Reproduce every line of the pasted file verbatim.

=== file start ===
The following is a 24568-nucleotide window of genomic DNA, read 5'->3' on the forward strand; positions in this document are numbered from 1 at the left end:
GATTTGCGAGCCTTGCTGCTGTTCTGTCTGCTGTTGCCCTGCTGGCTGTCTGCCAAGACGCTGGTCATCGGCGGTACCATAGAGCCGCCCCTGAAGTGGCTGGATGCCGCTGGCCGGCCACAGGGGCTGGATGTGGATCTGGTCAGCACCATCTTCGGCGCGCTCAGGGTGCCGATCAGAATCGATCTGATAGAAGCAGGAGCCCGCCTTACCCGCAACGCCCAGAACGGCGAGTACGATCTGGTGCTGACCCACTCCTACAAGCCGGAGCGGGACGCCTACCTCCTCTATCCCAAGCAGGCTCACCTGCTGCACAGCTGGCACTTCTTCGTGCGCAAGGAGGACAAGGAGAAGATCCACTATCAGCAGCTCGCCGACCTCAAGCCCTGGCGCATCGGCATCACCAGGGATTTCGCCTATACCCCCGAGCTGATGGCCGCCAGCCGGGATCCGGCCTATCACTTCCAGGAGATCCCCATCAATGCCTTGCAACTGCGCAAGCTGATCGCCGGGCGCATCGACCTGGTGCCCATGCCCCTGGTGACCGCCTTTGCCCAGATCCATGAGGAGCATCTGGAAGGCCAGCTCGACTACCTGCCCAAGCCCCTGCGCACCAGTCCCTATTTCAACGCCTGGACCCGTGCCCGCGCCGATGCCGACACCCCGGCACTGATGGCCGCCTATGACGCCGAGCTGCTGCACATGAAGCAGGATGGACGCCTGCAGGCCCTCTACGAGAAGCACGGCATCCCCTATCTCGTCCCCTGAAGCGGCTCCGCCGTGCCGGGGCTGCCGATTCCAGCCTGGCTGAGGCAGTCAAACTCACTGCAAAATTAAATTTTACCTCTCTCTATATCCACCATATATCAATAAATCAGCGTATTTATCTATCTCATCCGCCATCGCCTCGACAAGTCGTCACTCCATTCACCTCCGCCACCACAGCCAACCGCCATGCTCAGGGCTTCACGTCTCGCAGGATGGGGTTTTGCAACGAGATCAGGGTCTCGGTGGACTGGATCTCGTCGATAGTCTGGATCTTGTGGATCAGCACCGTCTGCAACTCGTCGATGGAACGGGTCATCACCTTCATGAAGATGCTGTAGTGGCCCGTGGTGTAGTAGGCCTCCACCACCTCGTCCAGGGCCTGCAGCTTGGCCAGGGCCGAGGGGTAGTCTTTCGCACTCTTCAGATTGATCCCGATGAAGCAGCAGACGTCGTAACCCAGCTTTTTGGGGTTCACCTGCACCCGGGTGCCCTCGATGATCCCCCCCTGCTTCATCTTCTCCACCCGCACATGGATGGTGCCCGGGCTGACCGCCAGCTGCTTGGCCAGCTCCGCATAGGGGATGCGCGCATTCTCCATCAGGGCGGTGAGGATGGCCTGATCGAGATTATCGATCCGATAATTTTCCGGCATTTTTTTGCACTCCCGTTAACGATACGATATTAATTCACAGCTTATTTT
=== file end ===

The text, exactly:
The following is a 24568-nucleotide window of genomic DNA, read 5'->3' on the forward strand; positions in this document are numbered from 1 at the left end:
GATTTGCGAGCCTTGCTGCTGTTCTGTCTGCTGTTGCCCTGCTGGCTGTCTGCCAAGACGCTGGTCATCGGCGGTACCATAGAGCCGCCCCTGAAGTGGCTGGATGCCGCTGGCCGGCCACAGGGGCTGGATGTGGATCTGGTCAGCACCATCTTCGGCGCGCTCAGGGTGCCGATCAGAATCGATCTGATAGAAGCAGGAGCCCGCCTTACCCGCAACGCCCAGAACGGCGAGTACGATCTGGTGCTGACCCACTCCTACAAGCCGGAGCGGGACGCCTACCTCCTCTATCCCAAGCAGGCTCACCTGCTGCACAGCTGGCACTTCTTCGTGCGCAAGGAGGACAAGGAGAAGATCCACTATCAGCAGCTCGCCGACCTCAAGCCCTGGCGCATCGGCATCACCAGGGATTTCGCCTATACCCCCGAGCTGATGGCCGCCAGCCGGGATCCGGCCTATCACTTCCAGGAGATCCCCATCAATGCCTTGCAACTGCGCAAGCTGATCGCCGGGCGCATCGACCTGGTGCCCATGCCCCTGGTGACCGCCTTTGCCCAGATCCATGAGGAGCATCTGGAAGGCCAGCTCGACTACCTGCCCAAGCCCCTGCGCACCAGTCCCTATTTCAACGCCTGGACCCGTGCCCGCGCCGATGCCGACACCCCGGCACTGATGGCCGCCTATGACGCCGAGCTGCTGCACATGAAGCAGGATGGACGCCTGCAGGCCCTCTACGAGAAGCACGGCATCCCCTATCTCGTCCCCTGAAGCGGCTCCGCCGTGCCGGGGCTGCCGATTCCAGCCTGGCTGAGGCAGTCAAACTCACTGCAAAATTAAATTTTACCTCTCTCTATATCCACCATATATCAATAAATCAGCGTATTTATCTATCTCATCCGCCATCGCCTCGACAAGTCGTCACTCCATTCACCTCCGCCACCACAGCCAACCGCCATGCTCAGGGCTTCACGTCTCGCAGGATGGGGTTTTGCAACGAGATCAGGGTCTCGGTGGACTGGATCTCGTCGATAGTCTGGATCTTGTGGATCAGCACCGTCTGCAACTCGTCGATGGAACGGGTCATCACCTTCATGAAGATGCTGTAGTGGCCCGTGGTGTAGTAGGCCTCCACCACCTCGTCCAGGGCCTGCAGCTTGGCCAGGGCCGAGGGGTAGTCTTTCGCACTCTTCAGATTGATCCCGATGAAGCAGCAGACGTCGTAACCCAGCTTTTTGGGGTTCACCTGCACCCGGGTGCCCTCGATGATCCCCCCCTGCTTCATCTTCTCCACCCGCACATGGATGGTGCCCGGGCTGACCGCCAGCTGCTTGGCCAGCTCCGCATAGGGGATGCGCGCATTCTCCATCAGGGCGGTGAGGATGGCCTGATCGAGATTATCGATCCGATAATTTTCCGGCATTTTTTTGCACTCCCGTTAACGATACGATATTAATTCACAGCTTATTTT